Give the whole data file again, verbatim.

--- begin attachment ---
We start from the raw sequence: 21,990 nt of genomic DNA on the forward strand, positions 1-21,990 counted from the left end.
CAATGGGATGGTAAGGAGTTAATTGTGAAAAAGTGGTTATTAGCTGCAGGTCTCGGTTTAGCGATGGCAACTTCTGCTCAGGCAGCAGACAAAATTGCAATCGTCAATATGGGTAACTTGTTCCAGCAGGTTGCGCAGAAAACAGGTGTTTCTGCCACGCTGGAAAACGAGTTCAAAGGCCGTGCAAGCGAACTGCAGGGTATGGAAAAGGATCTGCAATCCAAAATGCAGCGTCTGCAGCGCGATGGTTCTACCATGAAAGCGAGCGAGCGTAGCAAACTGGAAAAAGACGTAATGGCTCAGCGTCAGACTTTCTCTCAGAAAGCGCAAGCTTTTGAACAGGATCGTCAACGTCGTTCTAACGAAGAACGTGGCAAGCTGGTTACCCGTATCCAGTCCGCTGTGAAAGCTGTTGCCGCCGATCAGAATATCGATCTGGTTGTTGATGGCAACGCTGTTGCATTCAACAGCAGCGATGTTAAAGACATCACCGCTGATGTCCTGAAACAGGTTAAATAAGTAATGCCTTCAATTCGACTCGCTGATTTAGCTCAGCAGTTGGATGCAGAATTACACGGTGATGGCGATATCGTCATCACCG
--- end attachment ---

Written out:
We start from the raw sequence: 21,990 nt of genomic DNA on the forward strand, positions 1-21,990 counted from the left end.
CAATGGGATGGTAAGGAGTTAATTGTGAAAAAGTGGTTATTAGCTGCAGGTCTCGGTTTAGCGATGGCAACTTCTGCTCAGGCAGCAGACAAAATTGCAATCGTCAATATGGGTAACTTGTTCCAGCAGGTTGCGCAGAAAACAGGTGTTTCTGCCACGCTGGAAAACGAGTTCAAAGGCCGTGCAAGCGAACTGCAGGGTATGGAAAAGGATCTGCAATCCAAAATGCAGCGTCTGCAGCGCGATGGTTCTACCATGAAAGCGAGCGAGCGTAGCAAACTGGAAAAAGACGTAATGGCTCAGCGTCAGACTTTCTCTCAGAAAGCGCAAGCTTTTGAACAGGATCGTCAACGTCGTTCTAACGAAGAACGTGGCAAGCTGGTTACCCGTATCCAGTCCGCTGTGAAAGCTGTTGCCGCCGATCAGAATATCGATCTGGTTGTTGATGGCAACGCTGTTGCATTCAACAGCAGCGATGTTAAAGACATCACCGCTGATGTCCTGAAACAGGTTAAATAAGTAATGCCTTCAATTCGACTCGCTGATTTAGCTCAGCAGTTGGATGCAGAATTACACGGTGATGGCGATATCGTCATCACCG